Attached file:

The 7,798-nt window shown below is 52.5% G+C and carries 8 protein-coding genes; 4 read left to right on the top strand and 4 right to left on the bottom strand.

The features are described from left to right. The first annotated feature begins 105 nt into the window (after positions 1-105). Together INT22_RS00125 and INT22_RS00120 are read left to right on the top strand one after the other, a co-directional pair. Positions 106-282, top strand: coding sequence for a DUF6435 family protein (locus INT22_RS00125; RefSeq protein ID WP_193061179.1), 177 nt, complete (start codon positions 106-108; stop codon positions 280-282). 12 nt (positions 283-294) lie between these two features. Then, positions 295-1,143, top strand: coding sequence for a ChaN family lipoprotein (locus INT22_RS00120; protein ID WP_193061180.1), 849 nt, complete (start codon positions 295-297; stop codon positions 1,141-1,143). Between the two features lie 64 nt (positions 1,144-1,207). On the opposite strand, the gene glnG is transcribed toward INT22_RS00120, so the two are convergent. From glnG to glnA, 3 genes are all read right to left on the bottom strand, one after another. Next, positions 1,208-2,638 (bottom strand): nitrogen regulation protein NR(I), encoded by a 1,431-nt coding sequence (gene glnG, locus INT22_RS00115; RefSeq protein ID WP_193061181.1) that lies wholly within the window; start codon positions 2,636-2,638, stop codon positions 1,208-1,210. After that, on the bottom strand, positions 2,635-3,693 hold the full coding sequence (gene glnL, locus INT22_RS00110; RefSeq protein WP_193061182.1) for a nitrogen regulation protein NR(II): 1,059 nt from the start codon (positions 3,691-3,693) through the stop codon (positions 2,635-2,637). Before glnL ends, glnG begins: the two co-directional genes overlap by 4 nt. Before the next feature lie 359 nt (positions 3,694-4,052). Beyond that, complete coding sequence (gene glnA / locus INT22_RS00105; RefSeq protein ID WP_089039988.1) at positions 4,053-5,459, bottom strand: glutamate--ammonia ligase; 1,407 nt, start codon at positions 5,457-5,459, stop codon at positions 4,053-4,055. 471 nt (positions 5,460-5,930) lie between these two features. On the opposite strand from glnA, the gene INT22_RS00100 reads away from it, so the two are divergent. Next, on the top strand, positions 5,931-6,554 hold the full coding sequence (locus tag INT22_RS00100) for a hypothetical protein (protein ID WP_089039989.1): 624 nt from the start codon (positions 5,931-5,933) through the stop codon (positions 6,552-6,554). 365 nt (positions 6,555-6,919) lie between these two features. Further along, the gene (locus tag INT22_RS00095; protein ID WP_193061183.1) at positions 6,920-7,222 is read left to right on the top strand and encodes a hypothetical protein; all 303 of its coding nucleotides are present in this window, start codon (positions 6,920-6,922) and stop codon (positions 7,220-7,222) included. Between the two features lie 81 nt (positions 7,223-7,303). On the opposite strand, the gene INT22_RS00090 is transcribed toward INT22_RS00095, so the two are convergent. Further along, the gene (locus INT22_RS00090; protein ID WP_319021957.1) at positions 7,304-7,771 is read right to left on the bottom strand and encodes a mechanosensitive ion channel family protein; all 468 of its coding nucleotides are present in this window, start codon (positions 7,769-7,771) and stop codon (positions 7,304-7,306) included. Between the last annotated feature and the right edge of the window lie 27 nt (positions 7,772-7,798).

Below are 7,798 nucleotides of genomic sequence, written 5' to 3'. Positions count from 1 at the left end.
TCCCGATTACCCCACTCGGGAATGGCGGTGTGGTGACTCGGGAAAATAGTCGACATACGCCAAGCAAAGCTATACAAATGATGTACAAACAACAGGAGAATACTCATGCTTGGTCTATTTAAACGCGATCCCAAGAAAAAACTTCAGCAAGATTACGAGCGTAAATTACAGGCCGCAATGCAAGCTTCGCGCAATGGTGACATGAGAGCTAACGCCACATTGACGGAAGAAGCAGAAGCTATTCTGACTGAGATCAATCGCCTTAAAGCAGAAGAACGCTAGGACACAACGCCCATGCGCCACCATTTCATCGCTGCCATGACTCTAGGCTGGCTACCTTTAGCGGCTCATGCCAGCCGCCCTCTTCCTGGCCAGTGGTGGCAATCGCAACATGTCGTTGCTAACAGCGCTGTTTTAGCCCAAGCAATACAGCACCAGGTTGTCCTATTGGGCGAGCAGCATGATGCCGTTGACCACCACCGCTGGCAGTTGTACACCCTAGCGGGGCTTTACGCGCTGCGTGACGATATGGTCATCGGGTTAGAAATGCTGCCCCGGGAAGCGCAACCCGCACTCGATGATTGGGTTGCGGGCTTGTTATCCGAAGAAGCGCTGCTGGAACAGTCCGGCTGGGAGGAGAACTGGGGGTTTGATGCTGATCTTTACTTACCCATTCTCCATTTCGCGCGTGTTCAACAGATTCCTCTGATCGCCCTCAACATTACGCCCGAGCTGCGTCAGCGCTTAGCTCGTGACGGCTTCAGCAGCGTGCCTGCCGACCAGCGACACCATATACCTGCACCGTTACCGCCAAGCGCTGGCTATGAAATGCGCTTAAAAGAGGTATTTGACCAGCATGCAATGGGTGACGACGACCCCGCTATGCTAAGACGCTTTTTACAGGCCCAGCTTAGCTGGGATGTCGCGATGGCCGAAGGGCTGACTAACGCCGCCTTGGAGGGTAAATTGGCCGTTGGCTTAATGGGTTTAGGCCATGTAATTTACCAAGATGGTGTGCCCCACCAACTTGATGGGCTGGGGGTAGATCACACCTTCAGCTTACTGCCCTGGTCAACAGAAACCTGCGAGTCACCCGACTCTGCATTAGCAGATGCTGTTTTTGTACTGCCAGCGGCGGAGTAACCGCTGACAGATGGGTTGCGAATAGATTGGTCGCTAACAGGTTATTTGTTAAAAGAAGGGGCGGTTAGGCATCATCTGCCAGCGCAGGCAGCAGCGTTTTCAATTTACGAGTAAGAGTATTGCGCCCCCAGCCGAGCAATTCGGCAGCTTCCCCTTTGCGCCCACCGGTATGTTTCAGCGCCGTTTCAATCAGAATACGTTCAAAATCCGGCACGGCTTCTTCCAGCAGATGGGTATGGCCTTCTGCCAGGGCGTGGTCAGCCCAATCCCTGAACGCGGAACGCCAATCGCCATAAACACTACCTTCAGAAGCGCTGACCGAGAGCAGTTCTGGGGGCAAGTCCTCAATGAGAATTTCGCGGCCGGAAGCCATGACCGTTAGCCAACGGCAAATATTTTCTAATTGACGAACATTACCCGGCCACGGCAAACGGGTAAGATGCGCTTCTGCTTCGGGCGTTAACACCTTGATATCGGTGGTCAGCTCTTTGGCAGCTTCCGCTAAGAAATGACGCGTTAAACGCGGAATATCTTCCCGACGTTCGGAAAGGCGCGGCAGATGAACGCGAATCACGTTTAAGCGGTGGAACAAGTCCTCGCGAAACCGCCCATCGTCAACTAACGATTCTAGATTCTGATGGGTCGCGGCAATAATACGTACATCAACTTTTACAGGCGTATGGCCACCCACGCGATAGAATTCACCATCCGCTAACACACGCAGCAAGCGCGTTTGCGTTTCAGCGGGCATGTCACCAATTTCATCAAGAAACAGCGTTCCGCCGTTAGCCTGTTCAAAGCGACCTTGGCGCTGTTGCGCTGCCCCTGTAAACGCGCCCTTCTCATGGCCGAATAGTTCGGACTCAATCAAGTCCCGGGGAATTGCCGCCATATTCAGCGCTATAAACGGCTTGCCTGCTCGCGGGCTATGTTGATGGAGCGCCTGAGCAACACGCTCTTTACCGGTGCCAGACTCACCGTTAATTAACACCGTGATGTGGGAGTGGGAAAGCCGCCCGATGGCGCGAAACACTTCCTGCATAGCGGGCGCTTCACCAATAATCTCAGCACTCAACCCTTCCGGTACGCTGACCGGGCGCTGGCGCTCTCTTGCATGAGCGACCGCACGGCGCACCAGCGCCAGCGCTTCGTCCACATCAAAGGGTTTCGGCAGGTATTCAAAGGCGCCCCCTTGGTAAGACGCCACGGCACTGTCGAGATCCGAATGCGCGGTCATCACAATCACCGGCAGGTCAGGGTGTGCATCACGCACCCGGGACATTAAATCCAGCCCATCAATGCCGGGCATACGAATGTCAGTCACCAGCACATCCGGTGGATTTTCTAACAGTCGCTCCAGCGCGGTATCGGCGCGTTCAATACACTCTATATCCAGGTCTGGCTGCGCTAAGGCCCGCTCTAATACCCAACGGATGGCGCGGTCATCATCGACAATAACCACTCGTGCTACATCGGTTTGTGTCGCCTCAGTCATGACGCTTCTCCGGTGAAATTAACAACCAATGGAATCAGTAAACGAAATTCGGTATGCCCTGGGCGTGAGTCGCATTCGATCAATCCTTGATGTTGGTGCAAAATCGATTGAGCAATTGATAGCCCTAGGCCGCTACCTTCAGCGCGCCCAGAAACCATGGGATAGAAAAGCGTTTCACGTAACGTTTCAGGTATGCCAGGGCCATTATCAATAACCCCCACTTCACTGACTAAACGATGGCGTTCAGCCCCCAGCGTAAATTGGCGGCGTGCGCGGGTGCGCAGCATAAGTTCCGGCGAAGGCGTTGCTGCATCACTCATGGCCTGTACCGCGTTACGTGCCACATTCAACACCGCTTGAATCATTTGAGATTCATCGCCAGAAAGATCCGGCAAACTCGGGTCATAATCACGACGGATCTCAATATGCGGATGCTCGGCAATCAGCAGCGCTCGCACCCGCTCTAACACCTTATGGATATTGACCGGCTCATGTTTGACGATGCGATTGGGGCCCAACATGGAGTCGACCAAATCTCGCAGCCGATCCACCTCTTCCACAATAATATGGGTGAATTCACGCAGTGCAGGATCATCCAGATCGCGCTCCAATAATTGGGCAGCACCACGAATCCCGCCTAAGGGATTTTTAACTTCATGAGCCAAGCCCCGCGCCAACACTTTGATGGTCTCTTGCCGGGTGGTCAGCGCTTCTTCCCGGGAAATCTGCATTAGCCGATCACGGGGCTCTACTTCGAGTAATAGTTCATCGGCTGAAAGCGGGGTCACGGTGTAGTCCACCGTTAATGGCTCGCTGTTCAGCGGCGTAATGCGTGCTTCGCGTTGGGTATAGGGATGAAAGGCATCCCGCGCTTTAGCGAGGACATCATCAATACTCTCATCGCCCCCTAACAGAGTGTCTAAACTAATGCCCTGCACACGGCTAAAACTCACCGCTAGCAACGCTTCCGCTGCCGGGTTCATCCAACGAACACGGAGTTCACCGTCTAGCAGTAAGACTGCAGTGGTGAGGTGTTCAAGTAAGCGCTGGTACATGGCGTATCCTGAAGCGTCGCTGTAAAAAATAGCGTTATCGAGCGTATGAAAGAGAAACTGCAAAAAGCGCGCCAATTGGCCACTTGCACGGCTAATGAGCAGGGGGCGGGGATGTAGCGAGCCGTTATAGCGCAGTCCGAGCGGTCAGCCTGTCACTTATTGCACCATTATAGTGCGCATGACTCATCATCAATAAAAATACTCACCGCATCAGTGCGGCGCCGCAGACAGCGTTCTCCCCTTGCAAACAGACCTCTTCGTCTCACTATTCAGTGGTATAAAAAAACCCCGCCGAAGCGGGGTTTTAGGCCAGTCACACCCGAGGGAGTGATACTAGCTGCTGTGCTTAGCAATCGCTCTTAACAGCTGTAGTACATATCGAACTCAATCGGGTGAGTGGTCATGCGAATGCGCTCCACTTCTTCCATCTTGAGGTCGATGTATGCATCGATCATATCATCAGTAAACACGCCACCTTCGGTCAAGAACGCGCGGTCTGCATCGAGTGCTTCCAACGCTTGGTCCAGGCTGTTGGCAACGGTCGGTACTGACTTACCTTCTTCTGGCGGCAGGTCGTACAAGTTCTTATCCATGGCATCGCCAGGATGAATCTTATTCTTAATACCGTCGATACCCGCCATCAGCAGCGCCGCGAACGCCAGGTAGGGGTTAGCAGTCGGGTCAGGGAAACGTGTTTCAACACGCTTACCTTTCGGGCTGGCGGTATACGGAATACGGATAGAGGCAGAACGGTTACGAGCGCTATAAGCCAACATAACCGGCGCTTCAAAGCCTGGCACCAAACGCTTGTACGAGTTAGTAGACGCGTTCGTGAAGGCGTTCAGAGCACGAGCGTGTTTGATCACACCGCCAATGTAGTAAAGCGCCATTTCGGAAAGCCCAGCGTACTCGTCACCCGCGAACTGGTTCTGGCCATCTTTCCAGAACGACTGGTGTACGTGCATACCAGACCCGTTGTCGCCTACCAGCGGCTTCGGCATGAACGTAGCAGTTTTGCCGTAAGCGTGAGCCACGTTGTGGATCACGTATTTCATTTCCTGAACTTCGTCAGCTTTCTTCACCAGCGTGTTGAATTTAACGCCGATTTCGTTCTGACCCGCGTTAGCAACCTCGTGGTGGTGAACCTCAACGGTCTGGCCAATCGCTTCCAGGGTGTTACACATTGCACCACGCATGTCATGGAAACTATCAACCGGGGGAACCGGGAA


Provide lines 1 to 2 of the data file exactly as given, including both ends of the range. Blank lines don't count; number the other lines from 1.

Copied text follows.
The 7,798-nt window shown below is 52.5% G+C and carries 8 protein-coding genes; 4 read left to right on the top strand and 4 right to left on the bottom strand.

The features are described from left to right. The first annotated feature begins 105 nt into the window (after positions 1-105). Together INT22_RS00125 and INT22_RS00120 are read left to right on the top strand one after the other, a co-directional pair. Positions 106-282, top strand: coding sequence for a DUF6435 family protein (locus INT22_RS00125; RefSeq protein ID WP_193061179.1), 177 nt, complete (start codon positions 106-108; stop codon positions 280-282). 12 nt (positions 283-294) lie between these two features. Then, positions 295-1,143, top strand: coding sequence for a ChaN family lipoprotein (locus INT22_RS00120; protein ID WP_193061180.1), 849 nt, complete (start codon positions 295-297; stop codon positions 1,141-1,143). Between the two features lie 64 nt (positions 1,144-1,207). On the opposite strand, the gene glnG is transcribed toward INT22_RS00120, so the two are convergent. From glnG to glnA, 3 genes are all read right to left on the bottom strand, one after another. Next, positions 1,208-2,638 (bottom strand): nitrogen regulation protein NR(I), encoded by a 1,431-nt coding sequence (gene glnG, locus INT22_RS00115; RefSeq protein ID WP_193061181.1) that lies wholly within the window; start codon positions 2,636-2,638, stop codon positions 1,208-1,210. After that, on the bottom strand, positions 2,635-3,693 hold the full coding sequence (gene glnL, locus INT22_RS00110; RefSeq protein WP_193061182.1) for a nitrogen regulation protein NR(II): 1,059 nt from the start codon (positions 3,691-3,693) through the stop codon (positions 2,635-2,637). Before glnL ends, glnG begins: the two co-directional genes overlap by 4 nt. Before the next feature lie 359 nt (positions 3,694-4,052). Beyond that, complete coding sequence (gene glnA / locus INT22_RS00105; RefSeq protein ID WP_089039988.1) at positions 4,053-5,459, bottom strand: glutamate--ammonia ligase; 1,407 nt, start codon at positions 5,457-5,459, stop codon at positions 4,053-4,055. 471 nt (positions 5,460-5,930) lie between these two features. On the opposite strand from glnA, the gene INT22_RS00100 reads away from it, so the two are divergent. Next, on the top strand, positions 5,931-6,554 hold the full coding sequence (locus tag INT22_RS00100) for a hypothetical protein (protein ID WP_089039989.1): 624 nt from the start codon (positions 5,931-5,933) through the stop codon (positions 6,552-6,554). 365 nt (positions 6,555-6,919) lie between these two features. Further along, the gene (locus tag INT22_RS00095; protein ID WP_193061183.1) at positions 6,920-7,222 is read left to right on the top strand and encodes a hypothetical protein; all 303 of its coding nucleotides are present in this window, start codon (positions 6,920-6,922) and stop codon (positions 7,220-7,222) included. Between the two features lie 81 nt (positions 7,223-7,303). On the opposite strand, the gene INT22_RS00090 is transcribed toward INT22_RS00095, so the two are convergent. Further along, the gene (locus INT22_RS00090; protein ID WP_319021957.1) at positions 7,304-7,771 is read right to left on the bottom strand and encodes a mechanosensitive ion channel family protein; all 468 of its coding nucleotides are present in this window, start codon (positions 7,769-7,771) and stop codon (positions 7,304-7,306) included. Between the last annotated feature and the right edge of the window lie 27 nt (positions 7,772-7,798).